Been a while since I posted an update. It neatly worked out that this was the last day of January and me just finishing reading through Death Note vol 1. I always find the start of Death Note to be really good, as it’s laying the foundation of the series and the rules of the death note. Also find revisting it to be interesting, like how Light is a bit more edgy than I remembered. The color edition is also very pretty. I think my only real issue is that the furigana is for ants and you can’t zoom in. Had to rely on the vocabulary list in the book club for one instance.
The difficulty is not that bad. Yeah, more advanced grammar overall and it likes to use longer compound words, but usually the dialogues and thought processes aren’t that hard to follow. Whenever it switches to the side of the police, I have a harder time figuring things out and have look up quite a bit. There’s also multiple ways they convey information, through notes, the newspaper or tv. It’s nice if you can grasp what it says, without having to read and decipher the whole thing. Probably the most frequent word is 心臓麻痺 and you’ll see it appear over and over again in this volume. Of course 死神 is another one. I took quite a few screenshots and I’ll share a few down below.
Was able to read every day for the past month and read through all the things I wanted to read for this challenge. In the next month I’ll be working through my remaining pile of spy x family volumes, starting with volume 6 tomorrow. I’ll update my main post to be ready for the coming month as well.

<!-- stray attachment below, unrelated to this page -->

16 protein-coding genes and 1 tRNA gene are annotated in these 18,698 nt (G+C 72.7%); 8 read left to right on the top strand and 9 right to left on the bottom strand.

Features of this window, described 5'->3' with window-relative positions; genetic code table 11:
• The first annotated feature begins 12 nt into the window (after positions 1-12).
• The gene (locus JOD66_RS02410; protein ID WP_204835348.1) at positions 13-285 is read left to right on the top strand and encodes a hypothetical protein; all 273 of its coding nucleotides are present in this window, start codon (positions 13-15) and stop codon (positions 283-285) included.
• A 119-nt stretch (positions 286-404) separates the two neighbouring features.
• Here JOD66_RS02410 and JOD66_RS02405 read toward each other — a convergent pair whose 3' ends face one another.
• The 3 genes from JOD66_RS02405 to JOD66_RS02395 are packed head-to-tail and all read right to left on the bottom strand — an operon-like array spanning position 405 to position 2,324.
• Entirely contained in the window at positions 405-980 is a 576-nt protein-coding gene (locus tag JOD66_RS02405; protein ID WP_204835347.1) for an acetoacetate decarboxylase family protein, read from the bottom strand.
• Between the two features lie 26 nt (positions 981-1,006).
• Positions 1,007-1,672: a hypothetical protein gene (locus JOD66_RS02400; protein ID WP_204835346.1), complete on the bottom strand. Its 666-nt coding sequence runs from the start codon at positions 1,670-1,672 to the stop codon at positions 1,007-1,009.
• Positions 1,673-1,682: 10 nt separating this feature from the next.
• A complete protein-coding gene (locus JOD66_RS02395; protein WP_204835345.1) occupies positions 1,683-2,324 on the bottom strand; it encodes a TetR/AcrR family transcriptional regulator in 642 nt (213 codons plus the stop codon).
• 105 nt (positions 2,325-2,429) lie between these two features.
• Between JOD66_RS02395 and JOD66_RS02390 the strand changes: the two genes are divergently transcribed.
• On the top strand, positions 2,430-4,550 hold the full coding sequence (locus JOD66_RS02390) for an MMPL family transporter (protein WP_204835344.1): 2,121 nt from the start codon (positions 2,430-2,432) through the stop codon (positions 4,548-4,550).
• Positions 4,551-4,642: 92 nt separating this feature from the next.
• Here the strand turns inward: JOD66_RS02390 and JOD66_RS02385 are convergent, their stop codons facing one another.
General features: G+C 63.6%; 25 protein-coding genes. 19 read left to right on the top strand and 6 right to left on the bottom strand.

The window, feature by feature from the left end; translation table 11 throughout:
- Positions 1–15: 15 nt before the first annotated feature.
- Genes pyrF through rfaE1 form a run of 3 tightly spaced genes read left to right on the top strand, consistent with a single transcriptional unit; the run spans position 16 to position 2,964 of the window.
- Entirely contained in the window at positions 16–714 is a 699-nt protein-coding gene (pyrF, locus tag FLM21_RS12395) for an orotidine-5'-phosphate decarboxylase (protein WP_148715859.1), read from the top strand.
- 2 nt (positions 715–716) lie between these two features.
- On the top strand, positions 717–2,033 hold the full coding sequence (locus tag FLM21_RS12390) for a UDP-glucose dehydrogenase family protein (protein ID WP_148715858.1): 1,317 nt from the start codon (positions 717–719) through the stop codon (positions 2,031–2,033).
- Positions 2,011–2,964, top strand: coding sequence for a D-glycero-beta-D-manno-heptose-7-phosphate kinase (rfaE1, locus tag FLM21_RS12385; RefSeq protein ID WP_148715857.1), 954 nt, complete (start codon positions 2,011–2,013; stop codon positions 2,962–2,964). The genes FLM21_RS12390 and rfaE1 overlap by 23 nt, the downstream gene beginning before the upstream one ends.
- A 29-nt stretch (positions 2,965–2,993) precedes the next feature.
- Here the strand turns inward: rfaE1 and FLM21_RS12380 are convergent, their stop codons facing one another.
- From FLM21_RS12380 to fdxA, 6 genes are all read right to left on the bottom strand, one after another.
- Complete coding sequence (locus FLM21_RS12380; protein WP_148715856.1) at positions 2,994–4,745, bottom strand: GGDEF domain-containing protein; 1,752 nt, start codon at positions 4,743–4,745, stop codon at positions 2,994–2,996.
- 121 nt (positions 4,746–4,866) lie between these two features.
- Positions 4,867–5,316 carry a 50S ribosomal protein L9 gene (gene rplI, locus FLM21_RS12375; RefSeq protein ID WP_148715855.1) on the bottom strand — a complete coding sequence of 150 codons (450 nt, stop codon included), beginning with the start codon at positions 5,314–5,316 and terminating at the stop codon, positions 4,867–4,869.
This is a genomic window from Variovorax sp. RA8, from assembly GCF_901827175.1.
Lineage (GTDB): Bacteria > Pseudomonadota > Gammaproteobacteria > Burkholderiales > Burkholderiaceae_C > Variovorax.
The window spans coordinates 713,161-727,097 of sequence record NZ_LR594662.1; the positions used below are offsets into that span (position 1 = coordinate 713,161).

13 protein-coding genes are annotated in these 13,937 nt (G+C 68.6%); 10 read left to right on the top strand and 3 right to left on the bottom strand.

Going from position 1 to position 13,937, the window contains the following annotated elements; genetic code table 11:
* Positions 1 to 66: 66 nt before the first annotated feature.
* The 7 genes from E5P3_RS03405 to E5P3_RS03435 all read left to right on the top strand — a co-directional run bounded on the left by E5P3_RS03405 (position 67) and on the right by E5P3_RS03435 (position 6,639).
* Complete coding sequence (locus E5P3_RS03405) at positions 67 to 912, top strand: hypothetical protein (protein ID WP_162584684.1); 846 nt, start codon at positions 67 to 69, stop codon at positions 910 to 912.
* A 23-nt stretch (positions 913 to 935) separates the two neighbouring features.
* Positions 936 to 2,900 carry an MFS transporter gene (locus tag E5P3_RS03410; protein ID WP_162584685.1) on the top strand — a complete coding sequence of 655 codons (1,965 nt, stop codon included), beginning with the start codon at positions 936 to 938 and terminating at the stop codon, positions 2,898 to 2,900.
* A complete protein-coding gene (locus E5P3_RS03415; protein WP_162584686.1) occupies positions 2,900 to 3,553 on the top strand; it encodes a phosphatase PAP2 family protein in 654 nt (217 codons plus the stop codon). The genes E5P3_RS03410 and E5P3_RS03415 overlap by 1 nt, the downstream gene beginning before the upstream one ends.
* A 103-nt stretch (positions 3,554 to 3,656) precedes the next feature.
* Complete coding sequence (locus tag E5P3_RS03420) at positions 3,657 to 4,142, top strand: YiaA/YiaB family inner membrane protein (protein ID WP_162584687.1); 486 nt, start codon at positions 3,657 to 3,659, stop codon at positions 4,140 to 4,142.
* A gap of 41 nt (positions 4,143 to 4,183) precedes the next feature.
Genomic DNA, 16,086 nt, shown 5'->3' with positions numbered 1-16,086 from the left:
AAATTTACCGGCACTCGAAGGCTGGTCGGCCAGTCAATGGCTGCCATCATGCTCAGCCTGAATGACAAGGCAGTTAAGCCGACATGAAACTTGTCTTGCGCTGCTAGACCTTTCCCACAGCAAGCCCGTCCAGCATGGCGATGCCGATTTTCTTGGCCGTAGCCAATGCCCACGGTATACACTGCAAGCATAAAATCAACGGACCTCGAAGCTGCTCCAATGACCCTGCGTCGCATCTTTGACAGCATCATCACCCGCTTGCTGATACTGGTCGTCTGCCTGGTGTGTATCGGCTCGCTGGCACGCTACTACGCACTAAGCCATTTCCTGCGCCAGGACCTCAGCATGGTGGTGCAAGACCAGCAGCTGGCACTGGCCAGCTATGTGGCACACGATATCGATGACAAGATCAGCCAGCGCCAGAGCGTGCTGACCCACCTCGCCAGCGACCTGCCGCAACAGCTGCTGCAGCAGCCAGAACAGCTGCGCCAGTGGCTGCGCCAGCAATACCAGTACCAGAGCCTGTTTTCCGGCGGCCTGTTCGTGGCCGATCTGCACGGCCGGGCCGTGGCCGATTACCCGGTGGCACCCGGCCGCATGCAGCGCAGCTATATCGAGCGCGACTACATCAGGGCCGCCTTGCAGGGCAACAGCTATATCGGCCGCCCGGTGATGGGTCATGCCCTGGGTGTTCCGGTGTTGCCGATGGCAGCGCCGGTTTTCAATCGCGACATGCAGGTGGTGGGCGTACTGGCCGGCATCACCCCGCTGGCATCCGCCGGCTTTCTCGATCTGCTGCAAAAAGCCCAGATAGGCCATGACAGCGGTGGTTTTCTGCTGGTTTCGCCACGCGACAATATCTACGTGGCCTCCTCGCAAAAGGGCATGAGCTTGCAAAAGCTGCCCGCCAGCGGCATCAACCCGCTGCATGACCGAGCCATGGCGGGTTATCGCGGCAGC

To be completely honest, the way I see this challenge personally is “read more than you did before”, or even just a visual record that I’m indeed working on my Japanese, like a study log. Of course if you do read every day that’s better, and a small part of the challenge fun could be trying to see if you can make every day. But I said it before and will say it again, no matter if you can’t read every day, you can still aim for a smaller percentage of the challenge. For the summer one I did 100%, but for the autumn one I couldn’t make every single day so I changed my goal: to reach at least 90%, and I ended up with 95%. Of course, you don’t need to quantify it this way at all if you don’t like it or if it adds another layer of pressure. I was kinda disappointed at first but then I understood that it’s not a big deal at all. At the end of the day I’m here to learn Japanese, and the challenge is a means to that goal. No matter how many days I miss, that won’t take away the days I did study. If I couldn’t make it to 90%, I would’ve changed it again to 85% or 80%, and so on. Life and mental health takes priority . Not to say that there will be another challenge after this one, and another one after that one, and so on.
I think what’s important is that you’re reading. I like to use colours in my log to see very clearly that missing one day, two, three, or ten days is not a big deal at all. Seeing a lot of green reminds me that I read and studied a lot of days.
Screenshot of my autumn challenge calendar
In my opinion, I don’t think you need to compensate for a missed day ^^ . I think it’s okay to forgive yourself and rest, and then come back with a refreshed mind the next one. Punishing yourself with double the amount might lead to burnout eventually.